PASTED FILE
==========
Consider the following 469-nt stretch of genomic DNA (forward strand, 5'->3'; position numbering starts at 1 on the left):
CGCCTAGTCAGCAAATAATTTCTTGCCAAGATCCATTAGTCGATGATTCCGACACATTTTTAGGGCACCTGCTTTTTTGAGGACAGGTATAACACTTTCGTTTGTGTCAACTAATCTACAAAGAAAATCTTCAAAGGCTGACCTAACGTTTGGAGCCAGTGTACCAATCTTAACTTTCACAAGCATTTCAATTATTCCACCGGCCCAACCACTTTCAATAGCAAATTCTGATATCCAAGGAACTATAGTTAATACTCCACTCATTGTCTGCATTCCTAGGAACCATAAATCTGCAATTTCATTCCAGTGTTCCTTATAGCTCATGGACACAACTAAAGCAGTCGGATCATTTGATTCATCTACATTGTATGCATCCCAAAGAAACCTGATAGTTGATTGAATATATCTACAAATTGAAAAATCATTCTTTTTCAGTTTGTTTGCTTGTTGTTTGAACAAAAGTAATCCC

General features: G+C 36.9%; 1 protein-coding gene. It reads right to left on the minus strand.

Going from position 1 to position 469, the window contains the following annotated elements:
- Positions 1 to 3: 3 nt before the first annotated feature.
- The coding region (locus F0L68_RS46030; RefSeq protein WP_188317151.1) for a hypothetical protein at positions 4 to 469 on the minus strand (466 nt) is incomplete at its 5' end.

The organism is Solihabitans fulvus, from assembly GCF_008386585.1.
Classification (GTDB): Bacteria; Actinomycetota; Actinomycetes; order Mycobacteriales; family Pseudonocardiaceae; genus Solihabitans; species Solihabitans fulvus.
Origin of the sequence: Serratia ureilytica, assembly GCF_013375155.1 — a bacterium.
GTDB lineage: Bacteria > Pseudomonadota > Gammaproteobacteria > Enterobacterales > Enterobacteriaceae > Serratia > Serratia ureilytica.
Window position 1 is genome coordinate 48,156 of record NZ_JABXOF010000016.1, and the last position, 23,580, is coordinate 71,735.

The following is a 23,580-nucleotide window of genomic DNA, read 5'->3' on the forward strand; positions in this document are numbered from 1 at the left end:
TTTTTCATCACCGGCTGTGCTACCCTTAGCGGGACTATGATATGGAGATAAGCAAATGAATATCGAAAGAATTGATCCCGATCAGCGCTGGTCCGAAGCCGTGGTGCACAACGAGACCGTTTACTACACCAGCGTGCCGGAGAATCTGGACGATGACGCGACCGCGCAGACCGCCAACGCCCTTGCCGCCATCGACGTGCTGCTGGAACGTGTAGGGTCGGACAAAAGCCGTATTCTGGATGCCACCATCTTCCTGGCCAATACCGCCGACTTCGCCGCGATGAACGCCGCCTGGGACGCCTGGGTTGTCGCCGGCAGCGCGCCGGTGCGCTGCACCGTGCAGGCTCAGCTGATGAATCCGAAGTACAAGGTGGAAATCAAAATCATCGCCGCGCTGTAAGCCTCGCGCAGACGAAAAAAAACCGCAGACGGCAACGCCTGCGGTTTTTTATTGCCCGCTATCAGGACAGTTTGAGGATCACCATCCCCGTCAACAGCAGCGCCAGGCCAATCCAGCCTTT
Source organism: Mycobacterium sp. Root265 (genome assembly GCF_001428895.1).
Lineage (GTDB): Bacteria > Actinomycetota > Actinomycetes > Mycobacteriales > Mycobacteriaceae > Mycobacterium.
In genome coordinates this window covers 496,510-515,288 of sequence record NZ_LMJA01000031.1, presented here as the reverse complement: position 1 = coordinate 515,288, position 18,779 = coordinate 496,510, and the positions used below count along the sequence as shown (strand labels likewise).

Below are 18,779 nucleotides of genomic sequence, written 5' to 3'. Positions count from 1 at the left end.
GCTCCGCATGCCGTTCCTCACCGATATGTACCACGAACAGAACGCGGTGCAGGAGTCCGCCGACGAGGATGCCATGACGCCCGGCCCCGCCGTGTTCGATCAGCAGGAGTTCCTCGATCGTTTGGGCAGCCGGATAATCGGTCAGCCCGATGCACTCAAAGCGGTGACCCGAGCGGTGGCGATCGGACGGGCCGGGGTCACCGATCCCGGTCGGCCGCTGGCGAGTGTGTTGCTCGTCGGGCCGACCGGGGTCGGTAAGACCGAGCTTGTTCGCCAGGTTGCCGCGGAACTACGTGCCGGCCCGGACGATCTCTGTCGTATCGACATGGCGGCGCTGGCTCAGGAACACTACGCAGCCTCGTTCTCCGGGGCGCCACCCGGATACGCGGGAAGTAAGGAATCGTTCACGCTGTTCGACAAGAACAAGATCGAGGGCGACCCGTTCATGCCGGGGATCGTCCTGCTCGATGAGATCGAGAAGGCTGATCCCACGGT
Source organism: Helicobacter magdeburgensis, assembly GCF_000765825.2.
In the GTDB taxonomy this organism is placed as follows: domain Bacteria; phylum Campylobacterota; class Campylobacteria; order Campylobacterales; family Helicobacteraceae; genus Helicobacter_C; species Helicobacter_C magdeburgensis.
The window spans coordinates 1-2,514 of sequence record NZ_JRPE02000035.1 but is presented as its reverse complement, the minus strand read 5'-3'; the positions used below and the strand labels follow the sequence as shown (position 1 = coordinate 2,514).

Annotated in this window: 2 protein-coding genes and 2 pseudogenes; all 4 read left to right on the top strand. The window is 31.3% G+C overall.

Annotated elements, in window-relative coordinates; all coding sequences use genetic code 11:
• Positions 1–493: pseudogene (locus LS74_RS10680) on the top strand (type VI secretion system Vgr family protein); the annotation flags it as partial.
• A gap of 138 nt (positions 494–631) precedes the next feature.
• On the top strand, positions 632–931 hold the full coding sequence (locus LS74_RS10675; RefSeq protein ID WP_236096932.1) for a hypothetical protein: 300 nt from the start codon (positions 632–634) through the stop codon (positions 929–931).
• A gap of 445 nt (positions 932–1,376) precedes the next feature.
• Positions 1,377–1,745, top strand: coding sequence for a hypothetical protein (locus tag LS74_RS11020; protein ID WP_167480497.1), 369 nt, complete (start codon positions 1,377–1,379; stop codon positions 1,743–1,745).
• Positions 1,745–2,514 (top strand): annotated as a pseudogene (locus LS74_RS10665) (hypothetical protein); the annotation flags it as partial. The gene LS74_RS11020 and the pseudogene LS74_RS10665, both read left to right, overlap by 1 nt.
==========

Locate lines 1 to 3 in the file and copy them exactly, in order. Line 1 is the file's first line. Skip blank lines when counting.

Consider the following 469-nt stretch of genomic DNA (forward strand, 5'->3'; position numbering starts at 1 on the left):
CGCCTAGTCAGCAAATAATTTCTTGCCAAGATCCATTAGTCGATGATTCCGACACATTTTTAGGGCACCTGCTTTTTTGAGGACAGGTATAACACTTTCGTTTGTGTCAACTAATCTACAAAGAAAATCTTCAAAGGCTGACCTAACGTTTGGAGCCAGTGTACCAATCTTAACTTTCACAAGCATTTCAATTATTCCACCGGCCCAACCACTTTCAATAGCAAATTCTGATATCCAAGGAACTATAGTTAATACTCCACTCATTGTCTGCATTCCTAGGAACCATAAATCTGCAATTTCATTCCAGTGTTCCTTATAGCTCATGGACACAACTAAAGCAGTCGGATCATTTGATTCATCTACATTGTATGCATCCCAAAGAAACCTGATAGTTGATTGAATATATCTACAAATTGAAAAATCATTCTTTTTCAGTTTGTTTGCTTGTTGTTTGAACAAAAGTAATCCC

General features: G+C 36.9%; 1 protein-coding gene. It reads right to left on the minus strand.